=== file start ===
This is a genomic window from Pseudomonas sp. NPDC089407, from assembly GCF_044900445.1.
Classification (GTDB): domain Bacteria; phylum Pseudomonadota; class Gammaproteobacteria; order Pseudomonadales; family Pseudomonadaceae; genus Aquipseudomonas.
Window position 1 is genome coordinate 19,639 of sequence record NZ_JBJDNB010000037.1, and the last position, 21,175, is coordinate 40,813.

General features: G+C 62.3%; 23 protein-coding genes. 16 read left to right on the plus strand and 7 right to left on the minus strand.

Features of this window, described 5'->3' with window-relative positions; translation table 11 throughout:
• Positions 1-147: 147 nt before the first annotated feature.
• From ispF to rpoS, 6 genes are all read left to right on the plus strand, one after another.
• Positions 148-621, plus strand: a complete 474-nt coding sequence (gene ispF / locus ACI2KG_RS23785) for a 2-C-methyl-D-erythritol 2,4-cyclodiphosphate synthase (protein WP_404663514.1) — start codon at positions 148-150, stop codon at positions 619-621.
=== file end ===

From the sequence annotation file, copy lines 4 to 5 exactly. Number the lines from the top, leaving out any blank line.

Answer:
General features: G+C 62.3%; 23 protein-coding genes. 16 read left to right on the plus strand and 7 right to left on the minus strand.

Features of this window, described 5'->3' with window-relative positions; translation table 11 throughout: